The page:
Another situation I have written about is IFRIC 15, which harkens back to the old ways that U.S. GAAP used to treat real estate construction projects – but doesn't anymore. Here again, U.S. GAAP setters long ago rejected the IASB's approach, for it gives too much discretion to management that could be used to manipulate earnings.
Third, let's consider the numerous issues for which the chasm is so wide between U.S. GAAP and IFRS that convergence hasn't even been seriously discussed:
Statement of cash flows—The IASB proudly trumpets its sham principles-based emphasis on substance over form. There can be no greater exposure of the falsity of these claims than IAS 7, which permits (but does not require) overdrafts (i.e., loans masquerading as negative cash balances) to be offset against cash accounts with positive balances.
Contingent liabilities—The IASB is proposing that management will decide whether or not a particular contingent liability can be measured reliably. That's an open invitation to earnings management. U.S. GAAP has its own problems regarding contingent liabilities, but I'll still take it over what the IASB has proposed.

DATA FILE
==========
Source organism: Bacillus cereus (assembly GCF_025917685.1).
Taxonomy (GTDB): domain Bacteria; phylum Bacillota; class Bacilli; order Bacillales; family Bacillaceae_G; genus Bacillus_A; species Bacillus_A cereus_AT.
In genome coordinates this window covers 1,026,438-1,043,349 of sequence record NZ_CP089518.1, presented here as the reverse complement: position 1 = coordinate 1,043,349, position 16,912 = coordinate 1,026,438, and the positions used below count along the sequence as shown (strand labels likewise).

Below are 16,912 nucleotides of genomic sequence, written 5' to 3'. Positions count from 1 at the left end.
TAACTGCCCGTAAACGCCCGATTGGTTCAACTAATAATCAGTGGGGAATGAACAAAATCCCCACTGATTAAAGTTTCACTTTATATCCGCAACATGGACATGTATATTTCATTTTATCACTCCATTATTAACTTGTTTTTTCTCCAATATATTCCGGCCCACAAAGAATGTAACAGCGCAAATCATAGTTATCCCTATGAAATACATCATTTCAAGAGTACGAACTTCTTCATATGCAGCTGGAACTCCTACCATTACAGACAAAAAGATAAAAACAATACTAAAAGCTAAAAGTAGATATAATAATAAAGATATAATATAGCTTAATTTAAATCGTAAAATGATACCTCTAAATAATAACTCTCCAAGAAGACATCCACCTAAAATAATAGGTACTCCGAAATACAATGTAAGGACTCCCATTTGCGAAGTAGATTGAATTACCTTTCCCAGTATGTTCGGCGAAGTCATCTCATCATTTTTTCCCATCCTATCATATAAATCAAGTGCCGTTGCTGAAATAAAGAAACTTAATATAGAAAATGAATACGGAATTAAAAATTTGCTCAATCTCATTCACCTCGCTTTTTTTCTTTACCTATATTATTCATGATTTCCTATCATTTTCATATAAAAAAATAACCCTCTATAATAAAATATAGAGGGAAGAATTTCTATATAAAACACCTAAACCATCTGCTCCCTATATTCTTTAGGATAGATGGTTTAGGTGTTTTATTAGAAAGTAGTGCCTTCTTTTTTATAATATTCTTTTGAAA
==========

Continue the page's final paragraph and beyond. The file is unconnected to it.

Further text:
Impairment—This may be the area in which U.S. GAAP and IFRS are most different, yet it's not on the convergence agenda. That's an incredible omission.
Inventories – There is a little-known yet significant IFRS requirement to value biological assets at net fair value. It sounds principles-based, but it's just another opportunity to manage earnings. Do you prefer to recognize revenue on your current apple crop in the quarter before or after selling it on the market? IFRS gives you a choice, which you can take by the timing of your harvest.